Essay On A Defense Of Abortion By Judith Jarvis Thompson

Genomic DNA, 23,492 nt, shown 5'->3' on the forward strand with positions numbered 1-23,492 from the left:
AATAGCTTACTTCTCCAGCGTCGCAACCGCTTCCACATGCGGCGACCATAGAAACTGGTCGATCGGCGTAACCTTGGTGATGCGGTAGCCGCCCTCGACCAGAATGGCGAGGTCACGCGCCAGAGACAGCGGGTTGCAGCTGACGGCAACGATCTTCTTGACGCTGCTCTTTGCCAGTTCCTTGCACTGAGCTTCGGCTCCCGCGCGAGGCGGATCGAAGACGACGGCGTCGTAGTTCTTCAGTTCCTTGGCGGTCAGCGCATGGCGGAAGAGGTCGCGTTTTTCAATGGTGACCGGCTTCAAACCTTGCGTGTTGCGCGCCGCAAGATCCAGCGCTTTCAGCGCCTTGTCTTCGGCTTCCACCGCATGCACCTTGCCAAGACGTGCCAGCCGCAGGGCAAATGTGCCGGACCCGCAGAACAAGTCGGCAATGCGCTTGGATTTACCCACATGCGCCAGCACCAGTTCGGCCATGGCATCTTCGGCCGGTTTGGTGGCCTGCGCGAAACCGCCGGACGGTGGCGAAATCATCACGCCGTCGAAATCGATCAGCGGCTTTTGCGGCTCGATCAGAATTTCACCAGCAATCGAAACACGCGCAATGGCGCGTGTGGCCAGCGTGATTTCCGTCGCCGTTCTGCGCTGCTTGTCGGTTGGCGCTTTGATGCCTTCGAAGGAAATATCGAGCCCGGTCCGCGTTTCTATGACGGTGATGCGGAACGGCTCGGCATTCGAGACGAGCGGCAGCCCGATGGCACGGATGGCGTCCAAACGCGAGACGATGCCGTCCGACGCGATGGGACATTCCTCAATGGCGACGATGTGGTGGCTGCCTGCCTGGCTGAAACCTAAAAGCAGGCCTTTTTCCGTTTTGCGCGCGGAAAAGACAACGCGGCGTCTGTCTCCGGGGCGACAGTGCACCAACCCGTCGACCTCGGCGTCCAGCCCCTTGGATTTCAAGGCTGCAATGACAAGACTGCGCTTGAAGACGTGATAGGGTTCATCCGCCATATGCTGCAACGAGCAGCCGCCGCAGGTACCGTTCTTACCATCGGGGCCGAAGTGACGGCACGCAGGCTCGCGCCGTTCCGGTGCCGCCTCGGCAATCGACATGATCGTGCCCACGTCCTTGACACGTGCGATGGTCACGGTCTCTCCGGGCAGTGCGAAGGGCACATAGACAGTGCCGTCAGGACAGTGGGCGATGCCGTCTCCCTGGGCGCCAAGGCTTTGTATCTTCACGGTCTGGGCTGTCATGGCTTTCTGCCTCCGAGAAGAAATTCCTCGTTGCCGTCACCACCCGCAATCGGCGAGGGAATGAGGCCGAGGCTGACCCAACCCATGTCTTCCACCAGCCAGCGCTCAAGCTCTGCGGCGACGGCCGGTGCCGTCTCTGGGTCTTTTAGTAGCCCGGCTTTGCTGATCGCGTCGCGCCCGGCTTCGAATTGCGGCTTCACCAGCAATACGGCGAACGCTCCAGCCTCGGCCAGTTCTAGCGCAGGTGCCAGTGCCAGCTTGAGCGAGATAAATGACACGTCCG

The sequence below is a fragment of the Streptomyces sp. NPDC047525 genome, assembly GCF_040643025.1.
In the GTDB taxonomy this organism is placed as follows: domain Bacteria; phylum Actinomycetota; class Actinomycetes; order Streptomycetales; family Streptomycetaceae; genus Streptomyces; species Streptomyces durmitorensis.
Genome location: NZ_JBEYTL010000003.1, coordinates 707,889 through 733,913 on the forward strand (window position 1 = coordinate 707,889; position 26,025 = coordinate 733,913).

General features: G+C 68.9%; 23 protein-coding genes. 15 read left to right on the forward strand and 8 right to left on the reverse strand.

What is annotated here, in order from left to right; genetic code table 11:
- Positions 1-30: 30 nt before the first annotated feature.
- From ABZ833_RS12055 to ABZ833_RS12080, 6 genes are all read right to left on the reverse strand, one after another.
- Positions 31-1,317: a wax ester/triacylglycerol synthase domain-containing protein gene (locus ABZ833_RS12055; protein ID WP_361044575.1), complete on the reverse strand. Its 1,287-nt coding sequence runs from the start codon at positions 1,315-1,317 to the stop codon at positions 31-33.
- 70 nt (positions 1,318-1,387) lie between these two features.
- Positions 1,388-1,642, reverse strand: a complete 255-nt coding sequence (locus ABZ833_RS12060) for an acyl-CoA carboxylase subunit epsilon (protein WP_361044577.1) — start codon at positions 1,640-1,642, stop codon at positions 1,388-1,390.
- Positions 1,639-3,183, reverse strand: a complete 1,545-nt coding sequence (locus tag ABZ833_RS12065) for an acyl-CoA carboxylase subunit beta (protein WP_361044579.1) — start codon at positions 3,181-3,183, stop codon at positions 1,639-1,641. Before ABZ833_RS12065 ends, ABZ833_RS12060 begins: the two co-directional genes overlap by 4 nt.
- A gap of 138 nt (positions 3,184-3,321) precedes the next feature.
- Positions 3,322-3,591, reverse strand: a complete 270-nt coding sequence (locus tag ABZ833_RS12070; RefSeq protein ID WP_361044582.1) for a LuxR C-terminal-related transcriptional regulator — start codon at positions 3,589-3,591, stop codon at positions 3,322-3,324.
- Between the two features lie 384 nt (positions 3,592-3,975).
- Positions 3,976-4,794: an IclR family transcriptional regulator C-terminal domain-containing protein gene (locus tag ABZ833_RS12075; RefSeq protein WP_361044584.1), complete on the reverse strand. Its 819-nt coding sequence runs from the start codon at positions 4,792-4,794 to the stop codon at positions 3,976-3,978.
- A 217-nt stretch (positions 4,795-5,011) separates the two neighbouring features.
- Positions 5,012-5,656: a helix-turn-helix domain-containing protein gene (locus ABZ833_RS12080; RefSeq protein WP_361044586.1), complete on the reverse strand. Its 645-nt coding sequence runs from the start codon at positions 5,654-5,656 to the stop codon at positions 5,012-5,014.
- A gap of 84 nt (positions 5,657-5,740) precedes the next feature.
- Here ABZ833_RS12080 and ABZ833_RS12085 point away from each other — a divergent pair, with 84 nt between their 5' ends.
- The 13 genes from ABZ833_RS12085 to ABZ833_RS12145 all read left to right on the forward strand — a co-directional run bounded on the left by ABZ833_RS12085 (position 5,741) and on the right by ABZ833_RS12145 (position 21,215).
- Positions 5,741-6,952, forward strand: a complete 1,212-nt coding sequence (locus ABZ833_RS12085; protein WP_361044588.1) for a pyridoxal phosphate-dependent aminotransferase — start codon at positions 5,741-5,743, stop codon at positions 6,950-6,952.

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In her essay, “A Defense of Abortion,” Judith Jarvis Thompson outlines the most common arguments that people defend, and explains her views regarding each of these. She shares numerous examples and situations that she believes will support her views. One of her most prominent arguments is that of whether or not a fetus has moral standing as a “person.” She highlights the so called “battle” between an innocent life, the fetus, and the bodily rights of the mother. Within this argument, Judith outlines for us several situations which can provide people with a different outlook regarding abortion. Throughout Judith’s essay, she does not truly give a clear stance, but rather allows her readers to choose for themselves. Right away Thompson identifies the main argument used by “anti-abortionists,” which is that a fetus is a person and therefore shouldn’t be allowed to be aborted. She states that this stance, is poorly argued. Judith believes that one simply cannot discern at what point a fertilized egg truly becomes a person (p. 47). Where does one draw the line? In one example, Thompson compares an acorn to a fetus. She notes that an acorn certainly will become an oak tree, however at what point does one define an acorn as having become an oak tree in full? This point of transition is essentially impossible to identify. This examples stands as one of her most prominent defenses. Thompson believes that the fact of whether of not a fetus is a person is completely irrelevant towards the issue of abortion. This is mainly because she has found the point of becoming a person cannot be proved with complete confidence. Judith does not seem to understand why people think that just because a fetus may actually be a person that it ... ... middle of paper ... ...t it is immoral. I also see that it may not be immoral for a woman to abort if she has made the most effort to avoid pregnancy using contraceptives. However, as Thompson states, I think in this situation a mother “ought” not to have an abortion. A fetus should have the right to life, however the mother should also have the right to determine how to use her own body. So I too find it difficult to determine a solid stance on this issue. I’ve always believe that a fetus is a person, but I’ve also always struggled to discern when it is that the fetus becomes a person. Regardless of whatever science can prove or not regarding when a fetus is a person or however much argumentation is done regarding the permissibility of abortion, this topic will forever be surrounded by debate. I don’t believe there will ever a unanimous opinion on whether or not abortion is moral.

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